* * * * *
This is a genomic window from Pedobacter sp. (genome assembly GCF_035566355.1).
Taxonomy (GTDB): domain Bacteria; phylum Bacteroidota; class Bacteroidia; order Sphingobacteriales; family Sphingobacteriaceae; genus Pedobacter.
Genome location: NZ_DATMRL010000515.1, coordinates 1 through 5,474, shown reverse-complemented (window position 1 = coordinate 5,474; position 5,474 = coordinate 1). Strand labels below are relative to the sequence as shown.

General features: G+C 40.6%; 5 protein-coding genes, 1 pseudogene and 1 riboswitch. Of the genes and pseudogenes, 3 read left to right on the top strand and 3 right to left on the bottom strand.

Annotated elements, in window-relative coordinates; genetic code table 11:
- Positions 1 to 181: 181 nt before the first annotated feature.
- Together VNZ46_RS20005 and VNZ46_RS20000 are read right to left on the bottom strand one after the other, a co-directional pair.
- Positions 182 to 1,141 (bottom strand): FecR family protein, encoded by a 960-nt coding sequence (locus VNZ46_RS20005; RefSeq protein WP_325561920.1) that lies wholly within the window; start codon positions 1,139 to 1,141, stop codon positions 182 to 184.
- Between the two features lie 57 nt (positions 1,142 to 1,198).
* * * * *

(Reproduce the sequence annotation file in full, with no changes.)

This is a genomic window from Pedobacter sp. (genome assembly GCF_035566355.1).
Taxonomy (GTDB): domain Bacteria; phylum Bacteroidota; class Bacteroidia; order Sphingobacteriales; family Sphingobacteriaceae; genus Pedobacter.
Genome location: NZ_DATMRL010000515.1, coordinates 1 through 5,474, shown reverse-complemented (window position 1 = coordinate 5,474; position 5,474 = coordinate 1). Strand labels below are relative to the sequence as shown.

General features: G+C 40.6%; 5 protein-coding genes, 1 pseudogene and 1 riboswitch. Of the genes and pseudogenes, 3 read left to right on the top strand and 3 right to left on the bottom strand.

Annotated elements, in window-relative coordinates; genetic code table 11:
- Positions 1 to 181: 181 nt before the first annotated feature.
- Together VNZ46_RS20005 and VNZ46_RS20000 are read right to left on the bottom strand one after the other, a co-directional pair.
- Positions 182 to 1,141 (bottom strand): FecR family protein, encoded by a 960-nt coding sequence (locus VNZ46_RS20005; RefSeq protein WP_325561920.1) that lies wholly within the window; start codon positions 1,139 to 1,141, stop codon positions 182 to 184.
- Between the two features lie 57 nt (positions 1,142 to 1,198).